Lisa Long is immunosuppressed and suffers from chronic pain. That means that since the onset of the coronavirus pandemic in the US in March, she and her family, which includes her two daughters, 11 and 14, have been isolating at 比特币交易信息平台home outside St. Louis, save for the occasional doctor’s visit. Visiting family is out of the question for Thanksgiving.
But Long will get to be with her nieces and nephews in Utah and Colorado on Thursday. She’ll sit down to dinner with them on Bloxburg, a simulation game on the popular children’s video-gaming platform Roblox. For months, Long has been working with her daughters and their cousins to build a house on Bloxburg, and those efforts will lead to a “Bloxburg Thanksgiving,” as Long puts it.
“We’re going to try to get together to make turkeys and set big tables,” she says. “We’re going to try to get as many family members as possible to role-play and have the meal together.”
Long is among the millions of people for whom a “normal” Thanksgiving is not happening in 2020. State governments have pleaded with families not to travel and instead to hunker down at 比特币交易信息平台home; the Centers for Disease Control has also recommended against travel to tamp down spiking coronavirus infection rates.
That means reimagining Thanksgiving virtually. And while it might be easy to send out a Zoom link to family and chosen friends inviting them to gather with plates at a set time, you wouldn’t be blamed for feeling disdain about joining Yet. Another. Zoom.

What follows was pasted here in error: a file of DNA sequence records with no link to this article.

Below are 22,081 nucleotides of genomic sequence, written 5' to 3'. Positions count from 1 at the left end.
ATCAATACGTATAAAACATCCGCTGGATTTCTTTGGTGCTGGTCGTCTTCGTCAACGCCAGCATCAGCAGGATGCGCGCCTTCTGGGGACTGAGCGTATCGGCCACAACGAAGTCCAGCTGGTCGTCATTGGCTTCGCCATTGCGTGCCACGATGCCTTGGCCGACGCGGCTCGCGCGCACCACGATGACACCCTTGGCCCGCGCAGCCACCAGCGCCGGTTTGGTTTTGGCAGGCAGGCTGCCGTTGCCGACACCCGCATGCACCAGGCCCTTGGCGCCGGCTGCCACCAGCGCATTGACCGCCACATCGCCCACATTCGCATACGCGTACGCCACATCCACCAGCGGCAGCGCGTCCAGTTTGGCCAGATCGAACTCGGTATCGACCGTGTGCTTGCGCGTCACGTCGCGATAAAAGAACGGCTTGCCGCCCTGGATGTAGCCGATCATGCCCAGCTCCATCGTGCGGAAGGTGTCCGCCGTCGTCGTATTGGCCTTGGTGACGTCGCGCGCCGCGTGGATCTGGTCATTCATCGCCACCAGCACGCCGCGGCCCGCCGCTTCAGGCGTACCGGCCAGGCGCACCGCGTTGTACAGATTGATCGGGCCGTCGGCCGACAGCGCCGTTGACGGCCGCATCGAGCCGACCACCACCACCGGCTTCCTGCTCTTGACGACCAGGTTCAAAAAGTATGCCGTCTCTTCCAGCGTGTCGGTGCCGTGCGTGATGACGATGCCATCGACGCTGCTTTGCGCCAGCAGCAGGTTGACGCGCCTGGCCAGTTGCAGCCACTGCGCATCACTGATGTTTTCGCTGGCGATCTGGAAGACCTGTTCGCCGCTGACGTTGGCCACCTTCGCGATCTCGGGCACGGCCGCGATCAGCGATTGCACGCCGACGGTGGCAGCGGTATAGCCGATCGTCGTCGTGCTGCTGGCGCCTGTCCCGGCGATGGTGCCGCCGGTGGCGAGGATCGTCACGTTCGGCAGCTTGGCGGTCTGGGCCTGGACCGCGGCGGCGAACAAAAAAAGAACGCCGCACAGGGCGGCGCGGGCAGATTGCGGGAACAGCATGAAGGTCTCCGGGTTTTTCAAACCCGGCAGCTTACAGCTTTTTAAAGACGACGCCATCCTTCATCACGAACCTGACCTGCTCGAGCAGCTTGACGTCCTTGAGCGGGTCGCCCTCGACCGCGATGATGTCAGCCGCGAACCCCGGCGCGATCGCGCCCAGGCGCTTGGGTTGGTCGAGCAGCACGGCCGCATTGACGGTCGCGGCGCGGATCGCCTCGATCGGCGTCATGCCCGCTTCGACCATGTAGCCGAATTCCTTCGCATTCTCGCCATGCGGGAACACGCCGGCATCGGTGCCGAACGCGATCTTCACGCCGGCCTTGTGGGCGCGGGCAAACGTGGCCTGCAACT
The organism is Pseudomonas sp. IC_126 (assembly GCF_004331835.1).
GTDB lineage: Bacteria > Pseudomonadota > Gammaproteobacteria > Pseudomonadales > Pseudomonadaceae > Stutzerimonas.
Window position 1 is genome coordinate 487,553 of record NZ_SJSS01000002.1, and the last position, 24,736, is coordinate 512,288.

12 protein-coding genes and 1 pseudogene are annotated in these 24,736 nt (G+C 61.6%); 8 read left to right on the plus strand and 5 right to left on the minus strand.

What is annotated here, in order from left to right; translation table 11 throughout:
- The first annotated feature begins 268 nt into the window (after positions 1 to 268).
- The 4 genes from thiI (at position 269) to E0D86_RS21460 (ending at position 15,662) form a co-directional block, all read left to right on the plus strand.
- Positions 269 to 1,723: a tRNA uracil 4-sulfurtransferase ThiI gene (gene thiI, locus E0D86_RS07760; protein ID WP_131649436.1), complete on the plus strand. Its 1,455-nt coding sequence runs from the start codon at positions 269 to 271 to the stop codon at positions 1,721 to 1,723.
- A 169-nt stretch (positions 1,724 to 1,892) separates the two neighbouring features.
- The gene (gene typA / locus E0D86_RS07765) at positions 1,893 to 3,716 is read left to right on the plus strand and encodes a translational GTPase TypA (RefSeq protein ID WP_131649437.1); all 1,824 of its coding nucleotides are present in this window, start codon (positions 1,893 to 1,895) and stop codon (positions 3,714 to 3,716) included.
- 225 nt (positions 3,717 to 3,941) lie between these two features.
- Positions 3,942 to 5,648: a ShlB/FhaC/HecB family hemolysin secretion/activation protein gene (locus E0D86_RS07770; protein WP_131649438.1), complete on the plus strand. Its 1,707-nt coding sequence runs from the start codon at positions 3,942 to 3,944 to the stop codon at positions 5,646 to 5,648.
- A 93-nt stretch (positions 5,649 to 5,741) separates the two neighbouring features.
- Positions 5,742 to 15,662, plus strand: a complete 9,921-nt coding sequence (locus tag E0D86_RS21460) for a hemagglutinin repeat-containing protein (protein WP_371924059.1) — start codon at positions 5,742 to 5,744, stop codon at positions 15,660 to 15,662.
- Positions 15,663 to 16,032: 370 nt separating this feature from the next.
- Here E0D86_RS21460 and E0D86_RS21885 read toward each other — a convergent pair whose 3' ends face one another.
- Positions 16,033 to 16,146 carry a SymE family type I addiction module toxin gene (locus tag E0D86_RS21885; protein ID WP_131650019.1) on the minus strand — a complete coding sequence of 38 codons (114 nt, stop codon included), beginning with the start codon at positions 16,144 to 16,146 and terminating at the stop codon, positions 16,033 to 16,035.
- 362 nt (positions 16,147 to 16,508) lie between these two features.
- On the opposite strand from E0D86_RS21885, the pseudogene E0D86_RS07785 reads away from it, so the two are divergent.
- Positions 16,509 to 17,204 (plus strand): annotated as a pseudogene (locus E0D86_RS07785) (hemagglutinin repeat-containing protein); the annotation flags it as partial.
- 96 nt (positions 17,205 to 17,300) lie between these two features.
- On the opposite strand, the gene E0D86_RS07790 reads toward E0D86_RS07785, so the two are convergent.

Animal Crossing, which requires a Nintendo Switch. Players take on cute avatars, build their own house, explore, and “travel” to other islands if they want.
If a Nintendo Switch isn’t something you have access to, millions of families log on to Roblox to play a myriad of games that offer similar opportunities to connect. Beyond the 比特币交易信息平台home-building simulation game Bloxburg, there are competitive sports, fashion-oriented games, and more. All Roblox requires is an internet connection.
Or if you want to dip your toes into the fall’s hottest game, have everyone download Among Us from Google Play or the App Store. Private sessions with up to eight players are available; one to three are designated “imposters” who assassinate fellow players. Think Clue meets Knives Out. A periodic chat function lets players convene to deduce who the imposters are—or commiserate about Thanksgiving traditions.
Other options include Jackbox, a popular virtual party game in which players sign in to an app to play games reminiscent of charades or Pictionary.
If you’d rather not play a game with your ultra-competitive relatives or are looking to zone out a bit, Teleparty (formerly Netflix Party) integrates a single screen and chat function for groups wanting to view something on either Netflix, Disney, HBO, or Hulu. If your group is more into YouTube videos and drama, Airtime is your way to co-watch.
And if you’re fed up with screens, Pretzel Labs has released a series of voice games aimed at children. One of their most popular is Kids Court, in which Alexa acts as an arbiter for kids’ inevitable fights.